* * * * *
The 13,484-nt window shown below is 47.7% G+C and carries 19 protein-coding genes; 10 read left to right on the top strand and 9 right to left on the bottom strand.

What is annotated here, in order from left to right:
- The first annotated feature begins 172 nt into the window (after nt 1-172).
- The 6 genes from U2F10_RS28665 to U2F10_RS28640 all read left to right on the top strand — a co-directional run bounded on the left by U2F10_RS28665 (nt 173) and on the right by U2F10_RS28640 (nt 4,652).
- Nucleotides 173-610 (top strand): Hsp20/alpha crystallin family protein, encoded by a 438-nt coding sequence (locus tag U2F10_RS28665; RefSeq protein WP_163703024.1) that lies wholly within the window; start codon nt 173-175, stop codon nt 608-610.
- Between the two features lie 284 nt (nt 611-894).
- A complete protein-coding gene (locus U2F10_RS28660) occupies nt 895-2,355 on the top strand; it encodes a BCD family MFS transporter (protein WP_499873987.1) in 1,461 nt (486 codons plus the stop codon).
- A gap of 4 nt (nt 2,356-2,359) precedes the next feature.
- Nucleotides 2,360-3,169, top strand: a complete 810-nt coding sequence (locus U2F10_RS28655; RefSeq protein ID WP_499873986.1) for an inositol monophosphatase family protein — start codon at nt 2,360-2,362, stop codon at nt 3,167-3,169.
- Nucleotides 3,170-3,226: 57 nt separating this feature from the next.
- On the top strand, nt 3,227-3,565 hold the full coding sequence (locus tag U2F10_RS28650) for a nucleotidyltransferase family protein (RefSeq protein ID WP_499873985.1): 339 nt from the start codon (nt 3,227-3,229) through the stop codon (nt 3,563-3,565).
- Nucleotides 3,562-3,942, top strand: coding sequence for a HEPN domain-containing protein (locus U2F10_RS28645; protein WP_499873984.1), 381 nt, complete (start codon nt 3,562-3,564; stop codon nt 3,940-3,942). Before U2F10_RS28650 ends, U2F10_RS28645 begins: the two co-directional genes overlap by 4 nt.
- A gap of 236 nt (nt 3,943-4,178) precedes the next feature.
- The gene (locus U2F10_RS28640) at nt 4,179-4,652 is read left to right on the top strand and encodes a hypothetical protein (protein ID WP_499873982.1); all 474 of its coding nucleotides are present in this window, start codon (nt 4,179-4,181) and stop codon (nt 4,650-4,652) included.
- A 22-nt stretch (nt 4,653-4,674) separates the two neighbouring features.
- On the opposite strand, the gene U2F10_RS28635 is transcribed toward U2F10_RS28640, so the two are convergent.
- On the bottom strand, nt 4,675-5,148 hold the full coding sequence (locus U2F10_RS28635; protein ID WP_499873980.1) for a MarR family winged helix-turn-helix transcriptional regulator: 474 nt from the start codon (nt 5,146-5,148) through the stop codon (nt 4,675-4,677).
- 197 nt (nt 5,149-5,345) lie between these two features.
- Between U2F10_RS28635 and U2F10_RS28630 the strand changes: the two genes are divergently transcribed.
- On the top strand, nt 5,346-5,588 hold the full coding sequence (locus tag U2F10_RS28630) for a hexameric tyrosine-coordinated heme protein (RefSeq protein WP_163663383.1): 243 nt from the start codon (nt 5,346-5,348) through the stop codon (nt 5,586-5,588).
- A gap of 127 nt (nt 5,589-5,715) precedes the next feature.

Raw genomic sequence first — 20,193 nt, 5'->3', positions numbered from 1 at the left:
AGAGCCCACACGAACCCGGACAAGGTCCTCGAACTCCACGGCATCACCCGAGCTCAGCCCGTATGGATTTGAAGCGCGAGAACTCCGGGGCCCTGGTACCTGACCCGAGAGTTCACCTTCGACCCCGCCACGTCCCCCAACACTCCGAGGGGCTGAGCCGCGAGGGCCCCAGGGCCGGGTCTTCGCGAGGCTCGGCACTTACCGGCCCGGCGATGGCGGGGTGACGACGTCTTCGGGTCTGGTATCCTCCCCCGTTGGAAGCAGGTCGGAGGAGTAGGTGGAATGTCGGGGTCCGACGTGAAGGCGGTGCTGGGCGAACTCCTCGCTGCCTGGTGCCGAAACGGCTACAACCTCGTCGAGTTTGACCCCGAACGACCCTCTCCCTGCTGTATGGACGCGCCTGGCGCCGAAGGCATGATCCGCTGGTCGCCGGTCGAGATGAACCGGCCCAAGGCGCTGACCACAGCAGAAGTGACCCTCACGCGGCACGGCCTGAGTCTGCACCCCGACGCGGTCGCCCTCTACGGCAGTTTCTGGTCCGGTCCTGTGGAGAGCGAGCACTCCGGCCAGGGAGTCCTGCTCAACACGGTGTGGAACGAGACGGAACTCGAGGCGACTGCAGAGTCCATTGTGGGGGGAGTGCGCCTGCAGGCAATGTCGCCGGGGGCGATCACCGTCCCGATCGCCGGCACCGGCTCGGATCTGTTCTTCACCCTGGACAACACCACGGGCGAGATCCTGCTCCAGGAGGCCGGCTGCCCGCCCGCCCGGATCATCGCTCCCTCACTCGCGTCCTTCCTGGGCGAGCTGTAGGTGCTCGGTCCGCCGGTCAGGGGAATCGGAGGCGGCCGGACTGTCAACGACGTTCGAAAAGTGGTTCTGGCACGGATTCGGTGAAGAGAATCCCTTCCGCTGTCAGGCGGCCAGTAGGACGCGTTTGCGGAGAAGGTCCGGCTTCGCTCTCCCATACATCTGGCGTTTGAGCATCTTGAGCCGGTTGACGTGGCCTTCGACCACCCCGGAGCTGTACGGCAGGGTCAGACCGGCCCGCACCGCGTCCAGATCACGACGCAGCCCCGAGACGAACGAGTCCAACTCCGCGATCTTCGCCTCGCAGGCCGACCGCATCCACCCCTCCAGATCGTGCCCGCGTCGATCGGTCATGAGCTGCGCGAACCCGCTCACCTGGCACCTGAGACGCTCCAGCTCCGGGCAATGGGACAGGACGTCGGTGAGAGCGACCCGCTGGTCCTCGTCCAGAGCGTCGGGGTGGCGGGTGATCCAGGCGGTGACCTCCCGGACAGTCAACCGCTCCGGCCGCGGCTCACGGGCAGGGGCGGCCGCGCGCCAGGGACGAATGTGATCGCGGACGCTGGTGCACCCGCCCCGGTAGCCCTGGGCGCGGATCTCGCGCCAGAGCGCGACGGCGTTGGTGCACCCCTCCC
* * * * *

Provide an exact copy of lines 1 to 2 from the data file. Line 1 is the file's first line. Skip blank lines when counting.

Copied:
The 13,484-nt window shown below is 47.7% G+C and carries 19 protein-coding genes; 10 read left to right on the top strand and 9 right to left on the bottom strand.

What is annotated here, in order from left to right: